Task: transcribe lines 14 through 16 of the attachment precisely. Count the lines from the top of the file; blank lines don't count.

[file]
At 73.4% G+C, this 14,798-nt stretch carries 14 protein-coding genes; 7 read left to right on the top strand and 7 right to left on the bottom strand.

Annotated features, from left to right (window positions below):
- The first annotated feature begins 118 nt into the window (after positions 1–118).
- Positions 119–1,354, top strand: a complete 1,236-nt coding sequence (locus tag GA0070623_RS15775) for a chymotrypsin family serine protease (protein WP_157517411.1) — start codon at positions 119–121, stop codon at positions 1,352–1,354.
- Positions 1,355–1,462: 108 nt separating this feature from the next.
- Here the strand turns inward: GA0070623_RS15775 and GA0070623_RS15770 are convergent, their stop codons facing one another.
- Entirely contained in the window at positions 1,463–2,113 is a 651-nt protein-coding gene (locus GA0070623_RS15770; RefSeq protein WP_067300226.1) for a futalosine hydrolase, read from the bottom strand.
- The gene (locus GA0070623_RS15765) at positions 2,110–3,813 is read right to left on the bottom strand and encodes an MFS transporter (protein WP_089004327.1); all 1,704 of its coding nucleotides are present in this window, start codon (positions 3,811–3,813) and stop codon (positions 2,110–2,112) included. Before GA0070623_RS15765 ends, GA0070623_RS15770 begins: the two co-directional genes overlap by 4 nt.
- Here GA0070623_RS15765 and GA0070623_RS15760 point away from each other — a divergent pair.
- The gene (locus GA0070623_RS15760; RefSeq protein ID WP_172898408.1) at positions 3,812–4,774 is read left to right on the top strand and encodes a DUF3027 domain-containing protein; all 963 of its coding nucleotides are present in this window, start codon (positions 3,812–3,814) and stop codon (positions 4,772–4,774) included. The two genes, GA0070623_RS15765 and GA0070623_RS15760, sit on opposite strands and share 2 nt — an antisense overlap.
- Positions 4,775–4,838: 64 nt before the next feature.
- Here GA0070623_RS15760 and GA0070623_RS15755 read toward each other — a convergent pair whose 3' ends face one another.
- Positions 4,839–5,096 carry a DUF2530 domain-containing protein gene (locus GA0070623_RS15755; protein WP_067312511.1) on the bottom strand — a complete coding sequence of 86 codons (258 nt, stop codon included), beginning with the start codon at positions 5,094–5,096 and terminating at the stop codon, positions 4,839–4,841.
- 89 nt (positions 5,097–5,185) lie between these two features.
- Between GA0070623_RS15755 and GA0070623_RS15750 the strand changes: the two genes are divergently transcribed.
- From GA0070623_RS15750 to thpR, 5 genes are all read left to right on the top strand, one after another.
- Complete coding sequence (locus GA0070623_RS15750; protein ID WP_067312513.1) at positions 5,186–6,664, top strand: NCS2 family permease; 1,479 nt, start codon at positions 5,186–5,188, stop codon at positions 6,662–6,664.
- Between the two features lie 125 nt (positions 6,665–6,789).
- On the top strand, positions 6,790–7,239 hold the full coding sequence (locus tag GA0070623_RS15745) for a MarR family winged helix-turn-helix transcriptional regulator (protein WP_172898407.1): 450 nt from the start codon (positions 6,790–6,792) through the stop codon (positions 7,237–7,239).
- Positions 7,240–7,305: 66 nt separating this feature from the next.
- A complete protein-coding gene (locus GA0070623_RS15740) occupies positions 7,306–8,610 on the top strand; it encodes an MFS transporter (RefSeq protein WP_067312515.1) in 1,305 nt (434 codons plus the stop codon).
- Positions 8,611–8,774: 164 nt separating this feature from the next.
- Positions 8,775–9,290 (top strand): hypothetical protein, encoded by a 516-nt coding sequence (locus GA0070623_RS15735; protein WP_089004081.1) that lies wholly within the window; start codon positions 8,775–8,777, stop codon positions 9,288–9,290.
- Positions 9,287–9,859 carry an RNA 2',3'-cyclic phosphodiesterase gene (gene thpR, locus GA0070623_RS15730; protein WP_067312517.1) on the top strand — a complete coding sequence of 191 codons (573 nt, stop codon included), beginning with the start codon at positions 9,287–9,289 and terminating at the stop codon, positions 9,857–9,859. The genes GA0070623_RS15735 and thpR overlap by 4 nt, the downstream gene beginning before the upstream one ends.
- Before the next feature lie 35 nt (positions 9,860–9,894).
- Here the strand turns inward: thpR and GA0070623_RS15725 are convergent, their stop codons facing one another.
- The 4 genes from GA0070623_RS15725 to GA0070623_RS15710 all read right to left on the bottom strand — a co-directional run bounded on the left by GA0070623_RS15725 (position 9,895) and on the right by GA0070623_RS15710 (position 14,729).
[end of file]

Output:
- 89 nt (positions 5,097–5,185) lie between these two features.
- Between GA0070623_RS15755 and GA0070623_RS15750 the strand changes: the two genes are divergently transcribed.
- From GA0070623_RS15750 to thpR, 5 genes are all read left to right on the top strand, one after another.